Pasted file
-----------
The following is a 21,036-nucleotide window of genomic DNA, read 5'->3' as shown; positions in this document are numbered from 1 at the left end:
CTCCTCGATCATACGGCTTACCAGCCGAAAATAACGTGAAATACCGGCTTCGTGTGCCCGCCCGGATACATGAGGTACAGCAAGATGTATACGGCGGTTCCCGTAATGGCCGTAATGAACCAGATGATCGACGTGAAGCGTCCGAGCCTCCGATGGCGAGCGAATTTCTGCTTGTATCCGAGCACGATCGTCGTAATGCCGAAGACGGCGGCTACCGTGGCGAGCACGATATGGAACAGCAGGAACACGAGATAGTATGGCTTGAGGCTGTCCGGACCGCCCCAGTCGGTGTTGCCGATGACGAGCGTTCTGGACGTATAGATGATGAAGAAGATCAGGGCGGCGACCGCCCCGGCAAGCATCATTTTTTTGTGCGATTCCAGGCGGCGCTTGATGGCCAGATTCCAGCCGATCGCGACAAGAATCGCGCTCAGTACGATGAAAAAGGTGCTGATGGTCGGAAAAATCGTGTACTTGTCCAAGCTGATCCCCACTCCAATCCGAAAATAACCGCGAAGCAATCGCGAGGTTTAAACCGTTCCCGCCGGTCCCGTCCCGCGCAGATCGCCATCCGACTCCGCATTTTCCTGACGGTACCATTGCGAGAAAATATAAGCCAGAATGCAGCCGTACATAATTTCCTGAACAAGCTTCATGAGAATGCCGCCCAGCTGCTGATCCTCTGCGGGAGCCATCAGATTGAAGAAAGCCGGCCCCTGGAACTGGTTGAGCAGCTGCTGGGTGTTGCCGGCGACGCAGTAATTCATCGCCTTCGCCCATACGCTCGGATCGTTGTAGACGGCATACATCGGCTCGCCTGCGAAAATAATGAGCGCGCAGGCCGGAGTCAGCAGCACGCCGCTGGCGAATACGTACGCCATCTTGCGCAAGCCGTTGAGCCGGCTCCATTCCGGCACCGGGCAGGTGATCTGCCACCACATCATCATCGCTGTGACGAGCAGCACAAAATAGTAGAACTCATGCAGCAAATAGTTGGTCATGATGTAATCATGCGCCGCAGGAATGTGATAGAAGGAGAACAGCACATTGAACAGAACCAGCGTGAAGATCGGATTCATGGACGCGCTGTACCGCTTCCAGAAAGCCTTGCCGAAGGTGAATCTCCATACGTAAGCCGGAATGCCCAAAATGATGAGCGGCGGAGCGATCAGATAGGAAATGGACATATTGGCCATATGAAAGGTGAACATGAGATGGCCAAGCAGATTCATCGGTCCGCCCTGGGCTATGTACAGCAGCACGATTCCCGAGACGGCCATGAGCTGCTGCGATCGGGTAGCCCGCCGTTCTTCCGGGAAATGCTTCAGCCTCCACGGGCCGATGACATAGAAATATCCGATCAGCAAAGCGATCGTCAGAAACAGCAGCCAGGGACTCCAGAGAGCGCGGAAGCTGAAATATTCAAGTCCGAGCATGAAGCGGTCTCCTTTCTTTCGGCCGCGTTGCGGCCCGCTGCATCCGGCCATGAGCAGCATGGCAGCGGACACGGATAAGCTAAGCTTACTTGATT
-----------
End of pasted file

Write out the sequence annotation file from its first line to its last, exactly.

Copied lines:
The following is a 21,036-nucleotide window of genomic DNA, read 5'->3' as shown; positions in this document are numbered from 1 at the left end:
CTCCTCGATCATACGGCTTACCAGCCGAAAATAACGTGAAATACCGGCTTCGTGTGCCCGCCCGGATACATGAGGTACAGCAAGATGTATACGGCGGTTCCCGTAATGGCCGTAATGAACCAGATGATCGACGTGAAGCGTCCGAGCCTCCGATGGCGAGCGAATTTCTGCTTGTATCCGAGCACGATCGTCGTAATGCCGAAGACGGCGGCTACCGTGGCGAGCACGATATGGAACAGCAGGAACACGAGATAGTATGGCTTGAGGCTGTCCGGACCGCCCCAGTCGGTGTTGCCGATGACGAGCGTTCTGGACGTATAGATGATGAAGAAGATCAGGGCGGCGACCGCCCCGGCAAGCATCATTTTTTTGTGCGATTCCAGGCGGCGCTTGATGGCCAGATTCCAGCCGATCGCGACAAGAATCGCGCTCAGTACGATGAAAAAGGTGCTGATGGTCGGAAAAATCGTGTACTTGTCCAAGCTGATCCCCACTCCAATCCGAAAATAACCGCGAAGCAATCGCGAGGTTTAAACCGTTCCCGCCGGTCCCGTCCCGCGCAGATCGCCATCCGACTCCGCATTTTCCTGACGGTACCATTGCGAGAAAATATAAGCCAGAATGCAGCCGTACATAATTTCCTGAACAAGCTTCATGAGAATGCCGCCCAGCTGCTGATCCTCTGCGGGAGCCATCAGATTGAAGAAAGCCGGCCCCTGGAACTGGTTGAGCAGCTGCTGGGTGTTGCCGGCGACGCAGTAATTCATCGCCTTCGCCCATACGCTCGGATCGTTGTAGACGGCATACATCGGCTCGCCTGCGAAAATAATGAGCGCGCAGGCCGGAGTCAGCAGCACGCCGCTGGCGAATACGTACGCCATCTTGCGCAAGCCGTTGAGCCGGCTCCATTCCGGCACCGGGCAGGTGATCTGCCACCACATCATCATCGCTGTGACGAGCAGCACAAAATAGTAGAACTCATGCAGCAAATAGTTGGTCATGATGTAATCATGCGCCGCAGGAATGTGATAGAAGGAGAACAGCACATTGAACAGAACCAGCGTGAAGATCGGATTCATGGACGCGCTGTACCGCTTCCAGAAAGCCTTGCCGAAGGTGAATCTCCATACGTAAGCCGGAATGCCCAAAATGATGAGCGGCGGAGCGATCAGATAGGAAATGGACATATTGGCCATATGAAAGGTGAACATGAGATGGCCAAGCAGATTCATCGGTCCGCCCTGGGCTATGTACAGCAGCACGATTCCCGAGACGGCCATGAGCTGCTGCGATCGGGTAGCCCGCCGTTCTTCCGGGAAATGCTTCAGCCTCCACGGGCCGATGACATAGAAATATCCGATCAGCAAAGCGATCGTCAGAAACAGCAGCCAGGGACTCCAGAGAGCGCGGAAGCTGAAATATTCAAGTCCGAGCATGAAGCGGTCTCCTTTCTTTCGGCCGCGTTGCGGCCCGCTGCATCCGGCCATGAGCAGCATGGCAGCGGACACGGATAAGCTAAGCTTACTTGATT